...Click for full article. 


Steering Sprint's Turnaround | Wireless Week

Dan Hesse's leadership was recognized at the Wireless Week 2012 Leadership Awards. Details of the recognition follow. Published May 2012.


Four years and several ups and downs later, Hesse's efforts to revive Sprint are starting to bear fruit.  

"I told you on my first call that our turnaround would be difficult and not quick," Hesse said during the company's fourth-quarter earnings call in February. "Although we're far from finished, our progress, nevertheless, has been very significant."  

Under Hesse's leadership, the company launched unlimited data plans, forged a WiMAX alliance with Clearwire, bought Virgin Mobile USA, got the all-important iPhone and began the laborious process of phasing out its iDEN network and moving toward LTE. 

Hesse’s reign also has been characterized by a number of out-of-the-box initiatives, such as signing up to be the launch partner for Google Wallet, outsourcing management of its network to Ericsson and embarking on a company-wide environmental push ranging from energy-efficient facilities to handset recycling.

Along with those initiatives came much-needed improvements in customer growth, sales and consumer perception of the Sprint brand. 

Sprint's net adds during the last three months of 2011 were its best in six years, its customer base reached an all-time high of 55 million and its postpaid net adds marked a 10th consecutive quarter of year-over-year improvement.  

"Our top line is growing again," Hesse said. "Our customer experience has gone from the worst to arguably the best in the industry, and our once battered brand is strengthening and gaining momentum." 

...Click for full coverage.


Inaugural L. Joseph Thomas Leadership Award | Johnson School of Management

Dan Hesse received the inaugural L. Joseph Thomas Leadership Award in January 2012 and spoke on the subject of Evolving Role of America’s Business Leaders at the ceremony. 



In recent years, wireless technology has become the most rapidly adopted technology in history. “It has been growing faster than TVs, PCs, and automobiles combined,” Hess said. A recent survey suggests that four out of 10 students on college campuses cannot go more than 10 minutes without checking one of their wireless devices. “In my day, we couldn’t go more than 10 minutes without checking out a member of the opposite sex,” Hesse joked.

Despite the rapid growth of the industry, Hesse explained that American business in general has been in trouble over the past few years. “In my view, principal business leaders will need to build our nation's leadership back up from the mess left by the lack of political leadership from our increasingly ineffective two-party political system,” Hesse said. “The imperative for corporate social responsibility by America’s business leaders to build our country’s leadership back up has never been greater.”

According to Hesse, one of the main problems with the American economy is the changing attitude towards capitalism. “Mitt Romney’s business background should be an asset, but instead, it’s a political liability,” he said.

Another issue, he believes, is that the nation is losing interest in the future. “I was talking to the CEO of a major corporation just last week, and he said that investors would prefer a higher profit next quarter even if it meant killing his business over the long term,” Hesse said. What’s even worse, he said, is that this is a widely held sentiment.

...Click for full coverage. 


Innovative Sourcing Strategies for Mastering the Talent Landscape: It’s a Marathon, Not a Sprint | HRO Forum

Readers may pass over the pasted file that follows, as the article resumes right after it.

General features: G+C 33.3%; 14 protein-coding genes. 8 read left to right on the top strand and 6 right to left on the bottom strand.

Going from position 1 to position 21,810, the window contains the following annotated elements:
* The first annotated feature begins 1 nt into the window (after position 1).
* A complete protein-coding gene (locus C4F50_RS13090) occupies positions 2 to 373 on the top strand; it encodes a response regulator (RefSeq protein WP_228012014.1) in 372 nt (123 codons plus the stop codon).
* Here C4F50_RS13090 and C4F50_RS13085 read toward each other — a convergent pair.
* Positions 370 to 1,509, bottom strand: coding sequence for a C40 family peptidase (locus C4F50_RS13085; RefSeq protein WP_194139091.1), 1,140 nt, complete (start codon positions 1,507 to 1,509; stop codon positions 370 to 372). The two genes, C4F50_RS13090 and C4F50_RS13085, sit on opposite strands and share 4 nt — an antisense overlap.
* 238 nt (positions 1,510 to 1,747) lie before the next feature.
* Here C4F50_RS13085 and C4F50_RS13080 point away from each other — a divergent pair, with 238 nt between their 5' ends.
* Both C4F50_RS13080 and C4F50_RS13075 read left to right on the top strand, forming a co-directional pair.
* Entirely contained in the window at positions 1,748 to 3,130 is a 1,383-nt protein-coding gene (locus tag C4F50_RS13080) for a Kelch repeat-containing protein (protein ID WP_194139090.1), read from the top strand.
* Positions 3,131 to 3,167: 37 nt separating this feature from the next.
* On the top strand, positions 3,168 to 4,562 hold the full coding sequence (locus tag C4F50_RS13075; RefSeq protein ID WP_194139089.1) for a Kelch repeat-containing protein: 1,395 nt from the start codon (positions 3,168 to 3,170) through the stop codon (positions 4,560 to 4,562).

Article featuring Dan Hesse's commitment to responsibility, long-term goal setting, and ethical culture originally appeared in Corporate Responsibility Magazine, the leading voice of the corporate responsibility profession and the publisher of the 100 Best Corporate Citizen’s List. Published February 11, 2014.


I was going to meet the man, and in the process found some amazing things about this humble giant of a technology company. They have a program called “Introduction to the Code of Conduct” where new employees role-play scenarios to ensure they make ethical decisions. They have an eco tour called “The Sustainability Walking Tour” of the LEED-certified buildings on the sprawling 200-acre campus.

The focus of their corporate responsibility platform is called “Sprint Good Works” and contains programs and goals in three categories: people, product, and planet. Since 2008, the company has refined, achieved, and reported on their goals involving a host of initiatives for: employees (25 percent participation in the Sprint Get Fit Challenge and an aggregate loss in 2012 of 21,994 lbs); community (voluntarism in 2012 delivering 650,000 meals to the needy and raising $2.7 million for United Way); product (reducing distracted driving); and • planet (recycling of phones, reducing paper, and water usage).

These programs are all part of a 10-year program for improvement. The amazing thing is that Sprint is ahead of most of those goals with four years left to finish. Many of these initiatives grew out of the vision of Dan Hesse, who was given the task of merging the culture of legacy Sprint and legacy Nextel. He also has a deeply committed leadership team he oversees.

The culture he has helped foster has turned Sprint into one of the most responsible companies in the world focused on setting standards for recycling of mobile phones, accessibility for handicapped and the aged, and customer safety. However, one has to applaud not just Dan, but the tens of thousands of employees who personally bought into the importance of these concepts. So this story is as much about Sprint—and how it has joined together as a team to implement this vision—as it is about the achievements of a single employee, who happens to be CEO.

Here is a rare glimpse into the forces and experiences that formed the character of one of the most successful and responsible CEOs in modern business.

...Click for complete interview